An important quadricentennial took place on 23 November 2016: the 400th anniversary of the death of Richard Hakluyt (1552-1616). To mark the occasion, an international group of scholars gathered in Oxford for a conference ‘Richard Hakluyt and the...
From: Richard who? on 19 Jun 2017

Neither “Middle Ground” nor “Native Ground”: Reading the Life of Goggey, an Aboriginal Man on the Fringes of Early Colonial Sydney

The Hakluyt Society is pleased to announce that its 2017 Essay Prize has been awarded to Annemarie McLaren, a doctoral candidate at the Australian National University, Canberra. As runner-up in this year’s competition, an Honourable Mention...
From: Richard who? on 5 Jun 2017

Suspense Writing: It takes a village (a guest post by thriller writer Sherry Knowlton)

After a too-long hiatus from my blog, I am delighted to be joined today by Sherry Knowlton, author of DEAD OF SPRING (2017). I asked Sherry to talk about how she researches her novels, and below she shares some terrific insights into how she balances...
From: Susanna Calkins, Author on 1 May 2017

A Right Royal Scandal:Two Marriages That Changed History

We’re absolutely thrilled to announce for our followers in the US that our latest book, A Right Royal Scandal: Two Marriages That Changed History, has just been launched ‘across the pond’. We have added a link on the sidebar...
From: All Things Georgian on 21 Mar 2017

The Armada of the Strait: James P.R. Lyell and the Relación of Pedro de Rada

The publication of Carla Rahn Phillips’ The Struggle for the South Atlantic ensured that the Relación by the sixteenth-century Spanish clerk Pedro de Rada is now for the first time made available in print. Only acquired by a public institution...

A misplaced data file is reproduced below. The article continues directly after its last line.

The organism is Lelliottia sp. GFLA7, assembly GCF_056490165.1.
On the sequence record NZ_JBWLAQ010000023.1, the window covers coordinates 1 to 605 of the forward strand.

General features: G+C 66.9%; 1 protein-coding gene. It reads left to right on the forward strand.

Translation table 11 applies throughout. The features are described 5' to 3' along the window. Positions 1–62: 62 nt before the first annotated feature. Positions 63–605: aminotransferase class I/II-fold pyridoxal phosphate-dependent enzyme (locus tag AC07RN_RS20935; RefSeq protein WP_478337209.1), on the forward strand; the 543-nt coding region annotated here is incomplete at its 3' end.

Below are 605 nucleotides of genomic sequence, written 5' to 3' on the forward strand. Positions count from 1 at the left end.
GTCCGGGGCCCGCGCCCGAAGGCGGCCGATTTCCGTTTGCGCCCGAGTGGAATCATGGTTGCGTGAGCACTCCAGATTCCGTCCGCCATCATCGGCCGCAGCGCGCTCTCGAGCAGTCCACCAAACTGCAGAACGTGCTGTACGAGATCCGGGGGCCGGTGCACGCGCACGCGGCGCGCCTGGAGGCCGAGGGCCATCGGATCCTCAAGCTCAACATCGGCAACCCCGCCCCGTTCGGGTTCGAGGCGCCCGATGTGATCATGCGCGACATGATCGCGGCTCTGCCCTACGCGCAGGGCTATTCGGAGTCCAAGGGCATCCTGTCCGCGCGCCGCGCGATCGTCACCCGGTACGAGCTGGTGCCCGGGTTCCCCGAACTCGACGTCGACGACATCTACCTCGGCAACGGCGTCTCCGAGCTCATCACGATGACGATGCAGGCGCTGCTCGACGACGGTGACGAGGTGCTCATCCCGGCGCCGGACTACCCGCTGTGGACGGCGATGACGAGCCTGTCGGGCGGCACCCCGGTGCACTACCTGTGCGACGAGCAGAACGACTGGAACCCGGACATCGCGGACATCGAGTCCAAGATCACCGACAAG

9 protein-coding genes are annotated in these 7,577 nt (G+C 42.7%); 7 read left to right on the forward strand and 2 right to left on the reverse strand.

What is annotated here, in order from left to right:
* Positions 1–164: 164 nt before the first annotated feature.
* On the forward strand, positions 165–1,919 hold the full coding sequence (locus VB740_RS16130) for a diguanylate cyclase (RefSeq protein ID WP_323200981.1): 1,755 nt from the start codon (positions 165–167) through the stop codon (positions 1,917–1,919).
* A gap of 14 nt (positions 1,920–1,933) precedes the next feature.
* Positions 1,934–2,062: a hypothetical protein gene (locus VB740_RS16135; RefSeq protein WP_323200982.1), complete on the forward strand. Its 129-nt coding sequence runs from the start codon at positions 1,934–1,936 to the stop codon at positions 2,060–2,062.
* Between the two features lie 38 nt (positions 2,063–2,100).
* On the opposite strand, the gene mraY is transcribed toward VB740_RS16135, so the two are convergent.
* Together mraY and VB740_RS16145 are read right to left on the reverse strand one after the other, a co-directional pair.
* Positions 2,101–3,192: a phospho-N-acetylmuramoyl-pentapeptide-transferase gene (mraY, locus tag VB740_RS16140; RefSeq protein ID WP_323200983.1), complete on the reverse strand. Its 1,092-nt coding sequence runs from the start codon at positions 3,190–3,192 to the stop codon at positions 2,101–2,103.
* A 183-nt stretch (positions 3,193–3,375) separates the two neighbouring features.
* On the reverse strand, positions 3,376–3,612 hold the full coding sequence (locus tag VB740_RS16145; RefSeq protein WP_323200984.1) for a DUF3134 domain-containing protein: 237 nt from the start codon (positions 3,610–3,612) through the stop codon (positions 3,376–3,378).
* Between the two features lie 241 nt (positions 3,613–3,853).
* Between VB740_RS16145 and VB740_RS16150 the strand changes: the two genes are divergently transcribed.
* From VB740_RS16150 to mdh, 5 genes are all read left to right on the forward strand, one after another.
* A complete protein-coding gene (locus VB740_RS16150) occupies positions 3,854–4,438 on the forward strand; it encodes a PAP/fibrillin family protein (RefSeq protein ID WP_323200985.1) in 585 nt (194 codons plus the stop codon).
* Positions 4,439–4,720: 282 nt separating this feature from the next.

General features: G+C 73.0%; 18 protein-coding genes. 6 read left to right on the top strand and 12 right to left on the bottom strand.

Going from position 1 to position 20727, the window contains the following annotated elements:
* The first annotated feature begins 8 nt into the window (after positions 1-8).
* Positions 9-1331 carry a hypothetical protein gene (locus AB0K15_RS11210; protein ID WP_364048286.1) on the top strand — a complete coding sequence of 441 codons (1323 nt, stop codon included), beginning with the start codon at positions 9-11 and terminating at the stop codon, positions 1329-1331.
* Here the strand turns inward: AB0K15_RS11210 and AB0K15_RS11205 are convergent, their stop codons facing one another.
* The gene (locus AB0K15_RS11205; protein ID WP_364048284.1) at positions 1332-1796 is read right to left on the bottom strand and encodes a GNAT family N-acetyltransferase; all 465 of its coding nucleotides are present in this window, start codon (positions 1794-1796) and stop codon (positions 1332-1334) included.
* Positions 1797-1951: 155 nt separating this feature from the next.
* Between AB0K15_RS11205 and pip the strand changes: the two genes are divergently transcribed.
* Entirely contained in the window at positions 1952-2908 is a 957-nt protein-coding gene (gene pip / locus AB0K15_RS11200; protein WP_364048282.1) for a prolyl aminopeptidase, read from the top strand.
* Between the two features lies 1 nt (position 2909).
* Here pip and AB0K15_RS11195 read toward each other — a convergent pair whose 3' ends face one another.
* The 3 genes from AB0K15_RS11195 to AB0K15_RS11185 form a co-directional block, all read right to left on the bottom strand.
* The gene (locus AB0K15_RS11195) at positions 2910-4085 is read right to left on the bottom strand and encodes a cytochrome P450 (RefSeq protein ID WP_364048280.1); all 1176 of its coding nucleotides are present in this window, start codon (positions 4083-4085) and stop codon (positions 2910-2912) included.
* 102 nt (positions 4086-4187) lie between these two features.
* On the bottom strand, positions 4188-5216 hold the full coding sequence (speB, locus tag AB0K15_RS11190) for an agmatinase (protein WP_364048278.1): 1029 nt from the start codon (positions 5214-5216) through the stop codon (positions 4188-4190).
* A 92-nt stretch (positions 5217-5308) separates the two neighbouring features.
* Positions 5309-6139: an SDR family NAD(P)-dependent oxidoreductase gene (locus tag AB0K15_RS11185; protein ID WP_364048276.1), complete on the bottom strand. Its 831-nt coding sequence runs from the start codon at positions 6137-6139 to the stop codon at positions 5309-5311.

From: Richard who? on 10 Mar 2017

Page 1 of 512345Last »

Notes on Post Tags Search

By default, this searches for any categories containing your search term: eg, Tudor will also find Tudors, Tudor History, etc. Check the 'exact' box to restrict searching to categories exactly matching your search. All searches are case-insensitive.

This is a search for tags/categories assigned to blog posts by their authors. The terminology used for post tags varies across different blog platforms, but WordPress tags and categories, Blogspot labels, and Tumblr tags are all included.

This search feature has a number of purposes:

1. to give site users improved access to the content EMC has been aggregating since August 2012, so they can look for bloggers posting on topics they're interested in, explore what's happening in the early modern blogosphere, and so on.

2. to facilitate and encourage the proactive use of post categories/tags by groups of bloggers with shared interests. All searches can be bookmarked for reference, making it possible to create useful resources of blogging about specific news, topics, conferences, etc, in a similar fashion to Twitter hashtags. Bloggers could agree on a shared tag for posts, or an event organiser could announce one in advance, as is often done with Twitter hashtags.

Caveats and Work in Progress

This does not search post content, and it will not find any informal keywords/hashtags within the body of posts.

If EMC doesn't find any <category> tags for a post in the RSS feed it is classified as uncategorized. These and any <category> 'uncategorized' from the feed are omitted from search results. (It should always be borne in mind that some bloggers never use any kind of category or tag at all.)

This will not be a 'real time' search, although EMC updates content every few hours so it's never very far behind events.

The search is at present quite basic and limited. I plan to add a number of more sophisticated features in the future including the ability to filter by blog tags and by dates. I may also introduce RSS feeds for search queries at some point.

Constructing Search Query URLs

If you'd like to use an event tag, it's possible to work out in advance what the URL will be, without needing to visit EMC and run the search manually (though you might be advised to check it works!). But you'll need to use URL encoding as appropriate for any spaces or punctuation in the tag (so it might be a good idea to avoid them).

This is the basic structure:{search term or phrase}

For example, the URL for a simple search for categories containing London:

The URL for a search for the exact category Gunpowder Plot:

In this more complex URL, %20 is the URL encoding for a space between words and &exact=on adds the exact category requirement.

I'll do my best to ensure that the basic URL construction (searchcat?s=...) is stable and persistent as long as the site is around.